Inside, Smith’s work began with the all-important kitchen, situating the eighteen-by-thirty-foot room on the spot that offered the best views of the pond. “It truly is the heart of the house,” he says. “Everything flows from there.”

Here, the wife can indulge her love of and talent for cooking, making use of a wealth of granite-topped counters, a freestanding walnut-topped center island with a second sink and plenty of drawer and counter space. Appliances are disguised by white paneling, and little cabinets with retractable doors hide small appliances between uses.

Designer McWilliam-Autore brought elegance and modernity to the room with her introduction of satin nickel hardware, a contemporary light fixture above the island and a backsplash of nickel mesh over a light linen fabric. A casual dining area anchors one end of the room, though in warm months the family is more likely to take meals on the porch that sweeps across the kitchen and family room. Smith designed the porches to be deeper than the standard six to eight feet, the better to fit chairs and tables comfortably. “My wife loves the patio outside the kitchen,” the husband says. “Looking on to the pond when you’re having your coffee on a nice summer morning—it’s very peaceful.”

In both architecture and decor, the interior maintains a blend of the formal and the casual. Beginning in the foyer, with its Venetian- plastered walls in a shade of summer-fresh green, a series of arches trimmed in white millwork help guide the transition from one room to the next. The palette adheres, for the most part, to soft neutrals—beige, taupe and mocha—with touches of pale blues and greens accented with hints of copper. The chairs at the kitchen island, breakfast table and living room bar as well as the mudroom’s wallpaper and the walls of the butler’s pantry all sport coppery hues.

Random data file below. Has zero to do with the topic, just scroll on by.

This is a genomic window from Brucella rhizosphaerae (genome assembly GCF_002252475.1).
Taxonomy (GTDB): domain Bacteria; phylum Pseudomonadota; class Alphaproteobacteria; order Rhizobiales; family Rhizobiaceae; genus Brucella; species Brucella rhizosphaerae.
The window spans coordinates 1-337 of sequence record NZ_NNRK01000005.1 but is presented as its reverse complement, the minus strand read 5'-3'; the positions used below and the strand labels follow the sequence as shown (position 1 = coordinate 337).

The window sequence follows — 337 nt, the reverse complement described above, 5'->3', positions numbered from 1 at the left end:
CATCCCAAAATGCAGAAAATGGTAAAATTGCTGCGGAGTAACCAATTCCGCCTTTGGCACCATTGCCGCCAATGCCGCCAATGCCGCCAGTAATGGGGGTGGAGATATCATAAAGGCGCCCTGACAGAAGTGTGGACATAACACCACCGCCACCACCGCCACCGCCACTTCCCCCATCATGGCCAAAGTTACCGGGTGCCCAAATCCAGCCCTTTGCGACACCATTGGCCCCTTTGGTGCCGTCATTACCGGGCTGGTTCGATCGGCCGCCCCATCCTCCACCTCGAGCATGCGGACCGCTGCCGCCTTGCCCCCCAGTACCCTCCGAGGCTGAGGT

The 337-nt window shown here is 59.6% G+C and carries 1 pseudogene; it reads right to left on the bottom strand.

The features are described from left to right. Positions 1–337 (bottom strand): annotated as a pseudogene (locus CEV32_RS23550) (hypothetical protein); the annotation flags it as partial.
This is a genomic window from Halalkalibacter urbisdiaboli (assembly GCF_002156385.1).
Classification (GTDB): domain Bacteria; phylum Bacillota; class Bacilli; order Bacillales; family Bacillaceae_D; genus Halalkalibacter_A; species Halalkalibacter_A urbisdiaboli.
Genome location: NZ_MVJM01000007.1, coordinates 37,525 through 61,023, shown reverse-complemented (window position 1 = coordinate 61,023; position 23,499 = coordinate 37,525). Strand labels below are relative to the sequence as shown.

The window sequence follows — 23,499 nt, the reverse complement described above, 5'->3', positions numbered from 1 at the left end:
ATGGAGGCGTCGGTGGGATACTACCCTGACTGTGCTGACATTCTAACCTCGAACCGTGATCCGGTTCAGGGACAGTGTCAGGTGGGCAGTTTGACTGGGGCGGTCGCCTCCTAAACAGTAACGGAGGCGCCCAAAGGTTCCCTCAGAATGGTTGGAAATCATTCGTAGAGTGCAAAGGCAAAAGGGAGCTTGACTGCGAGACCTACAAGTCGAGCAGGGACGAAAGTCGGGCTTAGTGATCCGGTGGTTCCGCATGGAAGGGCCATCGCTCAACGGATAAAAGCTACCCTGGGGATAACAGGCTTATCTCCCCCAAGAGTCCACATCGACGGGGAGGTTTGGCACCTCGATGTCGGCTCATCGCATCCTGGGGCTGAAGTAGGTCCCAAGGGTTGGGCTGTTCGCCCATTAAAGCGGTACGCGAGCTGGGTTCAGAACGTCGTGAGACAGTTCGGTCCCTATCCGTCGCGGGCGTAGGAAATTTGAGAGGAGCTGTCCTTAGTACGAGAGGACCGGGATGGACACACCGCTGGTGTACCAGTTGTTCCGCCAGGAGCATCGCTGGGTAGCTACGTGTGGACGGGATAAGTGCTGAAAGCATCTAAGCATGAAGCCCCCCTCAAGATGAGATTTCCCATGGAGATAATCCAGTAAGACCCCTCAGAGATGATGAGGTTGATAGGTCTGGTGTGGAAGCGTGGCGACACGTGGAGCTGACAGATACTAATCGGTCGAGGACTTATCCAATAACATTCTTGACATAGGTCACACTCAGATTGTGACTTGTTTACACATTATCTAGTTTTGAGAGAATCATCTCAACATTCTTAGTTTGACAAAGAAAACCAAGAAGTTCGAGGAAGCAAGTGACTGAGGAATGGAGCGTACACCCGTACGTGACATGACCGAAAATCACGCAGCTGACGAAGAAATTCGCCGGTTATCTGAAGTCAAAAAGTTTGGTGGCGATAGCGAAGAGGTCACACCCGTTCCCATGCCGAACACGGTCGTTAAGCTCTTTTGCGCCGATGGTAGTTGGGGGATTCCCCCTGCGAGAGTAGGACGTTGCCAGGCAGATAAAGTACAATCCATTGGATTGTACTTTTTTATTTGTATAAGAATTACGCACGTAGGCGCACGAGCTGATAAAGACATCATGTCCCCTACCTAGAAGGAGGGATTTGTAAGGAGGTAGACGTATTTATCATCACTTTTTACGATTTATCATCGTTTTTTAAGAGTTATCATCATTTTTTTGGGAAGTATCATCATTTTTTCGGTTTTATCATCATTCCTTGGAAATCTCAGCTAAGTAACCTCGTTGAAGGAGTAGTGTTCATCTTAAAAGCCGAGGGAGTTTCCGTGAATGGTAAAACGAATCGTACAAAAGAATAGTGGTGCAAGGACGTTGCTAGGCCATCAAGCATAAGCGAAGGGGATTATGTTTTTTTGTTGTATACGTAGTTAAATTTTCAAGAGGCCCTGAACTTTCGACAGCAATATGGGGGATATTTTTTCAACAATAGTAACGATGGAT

Half-walls, columns and coffered ceilings bring the large living room down to more intimate proportions and offer a number of seating options. To one side of the columns, a white sofa and chairs are matched with raw silk curtains the color of cafe au lait and an Elizabeth Eakins wool rug in shades of beige, taupe and light blues and greens. On the other side, a sitting area with a bold mocha-toned wallpaper holds a fully outfitted bar and comfortable banquette seating. As traditionally elegant as the room is, McWilliam-Autore also incorporated modern touches in the geometric pattern of the rug, a hammered nickel table lamp and a mirrored chandelier that, despite being an antique, has a simple shape that McWilliam-Autore calls “clean and European.”

Things take a dramatic turn in the formal dining room, where the walls above the white wainscoting wear a coat of deep blue and a silk-shaded chandelier diffuses light upward to a barrel-vaulted ceiling that shimmers with silvery paint. “I’m always interested in how to treat ceilings to make them a little more special,” Smith says.

In so many projects, that first small step leads to big changes. For this family, the dream of a better kitchen led to the house of their dreams.

Architecture: Michael Smith
Interior Design: Heather McWilliam-Autore
Builder: Walter Cromwell, Country Club Homes
Landscape Architecture: John C. De Feo, Model Properties